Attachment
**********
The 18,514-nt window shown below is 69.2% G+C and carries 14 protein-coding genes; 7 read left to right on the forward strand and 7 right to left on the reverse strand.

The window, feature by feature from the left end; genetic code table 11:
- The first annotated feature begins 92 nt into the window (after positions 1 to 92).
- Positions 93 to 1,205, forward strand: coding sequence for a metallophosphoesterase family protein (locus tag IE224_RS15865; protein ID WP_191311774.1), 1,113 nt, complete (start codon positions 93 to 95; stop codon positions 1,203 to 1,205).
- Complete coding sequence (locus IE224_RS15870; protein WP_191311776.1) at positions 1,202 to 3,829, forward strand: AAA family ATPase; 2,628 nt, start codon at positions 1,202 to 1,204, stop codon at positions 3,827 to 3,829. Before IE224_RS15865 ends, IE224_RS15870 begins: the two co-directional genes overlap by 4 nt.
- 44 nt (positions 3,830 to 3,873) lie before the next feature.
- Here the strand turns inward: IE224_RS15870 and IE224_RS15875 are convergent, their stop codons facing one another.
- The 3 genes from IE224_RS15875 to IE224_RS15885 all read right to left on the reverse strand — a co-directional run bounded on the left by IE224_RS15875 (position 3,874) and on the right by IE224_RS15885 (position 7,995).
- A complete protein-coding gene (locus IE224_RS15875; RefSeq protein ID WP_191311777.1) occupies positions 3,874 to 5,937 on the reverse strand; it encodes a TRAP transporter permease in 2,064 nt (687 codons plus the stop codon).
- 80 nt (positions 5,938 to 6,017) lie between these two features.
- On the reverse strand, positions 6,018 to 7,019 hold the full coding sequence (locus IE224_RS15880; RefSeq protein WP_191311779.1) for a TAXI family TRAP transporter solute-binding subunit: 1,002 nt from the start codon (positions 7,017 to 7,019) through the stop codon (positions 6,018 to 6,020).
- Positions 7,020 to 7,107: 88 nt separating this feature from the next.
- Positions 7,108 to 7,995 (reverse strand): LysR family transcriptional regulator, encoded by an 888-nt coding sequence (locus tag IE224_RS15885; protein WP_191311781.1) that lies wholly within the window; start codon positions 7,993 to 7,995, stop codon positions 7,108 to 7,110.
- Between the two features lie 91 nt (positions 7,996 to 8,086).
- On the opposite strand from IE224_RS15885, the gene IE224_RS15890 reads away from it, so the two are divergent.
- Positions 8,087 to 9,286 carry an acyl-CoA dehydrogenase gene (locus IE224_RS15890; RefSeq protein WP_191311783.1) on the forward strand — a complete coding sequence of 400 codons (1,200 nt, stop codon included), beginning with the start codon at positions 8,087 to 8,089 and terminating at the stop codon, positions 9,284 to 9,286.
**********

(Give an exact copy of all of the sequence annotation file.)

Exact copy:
The 18,514-nt window shown below is 69.2% G+C and carries 14 protein-coding genes; 7 read left to right on the forward strand and 7 right to left on the reverse strand.

The window, feature by feature from the left end; genetic code table 11:
- The first annotated feature begins 92 nt into the window (after positions 1 to 92).
- Positions 93 to 1,205, forward strand: coding sequence for a metallophosphoesterase family protein (locus tag IE224_RS15865; protein ID WP_191311774.1), 1,113 nt, complete (start codon positions 93 to 95; stop codon positions 1,203 to 1,205).
- Complete coding sequence (locus IE224_RS15870; protein WP_191311776.1) at positions 1,202 to 3,829, forward strand: AAA family ATPase; 2,628 nt, start codon at positions 1,202 to 1,204, stop codon at positions 3,827 to 3,829. Before IE224_RS15865 ends, IE224_RS15870 begins: the two co-directional genes overlap by 4 nt.
- 44 nt (positions 3,830 to 3,873) lie before the next feature.
- Here the strand turns inward: IE224_RS15870 and IE224_RS15875 are convergent, their stop codons facing one another.
- The 3 genes from IE224_RS15875 to IE224_RS15885 all read right to left on the reverse strand — a co-directional run bounded on the left by IE224_RS15875 (position 3,874) and on the right by IE224_RS15885 (position 7,995).
- A complete protein-coding gene (locus IE224_RS15875; RefSeq protein ID WP_191311777.1) occupies positions 3,874 to 5,937 on the reverse strand; it encodes a TRAP transporter permease in 2,064 nt (687 codons plus the stop codon).
- 80 nt (positions 5,938 to 6,017) lie between these two features.
- On the reverse strand, positions 6,018 to 7,019 hold the full coding sequence (locus IE224_RS15880; RefSeq protein WP_191311779.1) for a TAXI family TRAP transporter solute-binding subunit: 1,002 nt from the start codon (positions 7,017 to 7,019) through the stop codon (positions 6,018 to 6,020).
- Positions 7,020 to 7,107: 88 nt separating this feature from the next.
- Positions 7,108 to 7,995 (reverse strand): LysR family transcriptional regulator, encoded by an 888-nt coding sequence (locus tag IE224_RS15885; protein WP_191311781.1) that lies wholly within the window; start codon positions 7,993 to 7,995, stop codon positions 7,108 to 7,110.
- Between the two features lie 91 nt (positions 7,996 to 8,086).
- On the opposite strand from IE224_RS15885, the gene IE224_RS15890 reads away from it, so the two are divergent.
- Positions 8,087 to 9,286 carry an acyl-CoA dehydrogenase gene (locus IE224_RS15890; RefSeq protein WP_191311783.1) on the forward strand — a complete coding sequence of 400 codons (1,200 nt, stop codon included), beginning with the start codon at positions 8,087 to 8,089 and terminating at the stop codon, positions 9,284 to 9,286.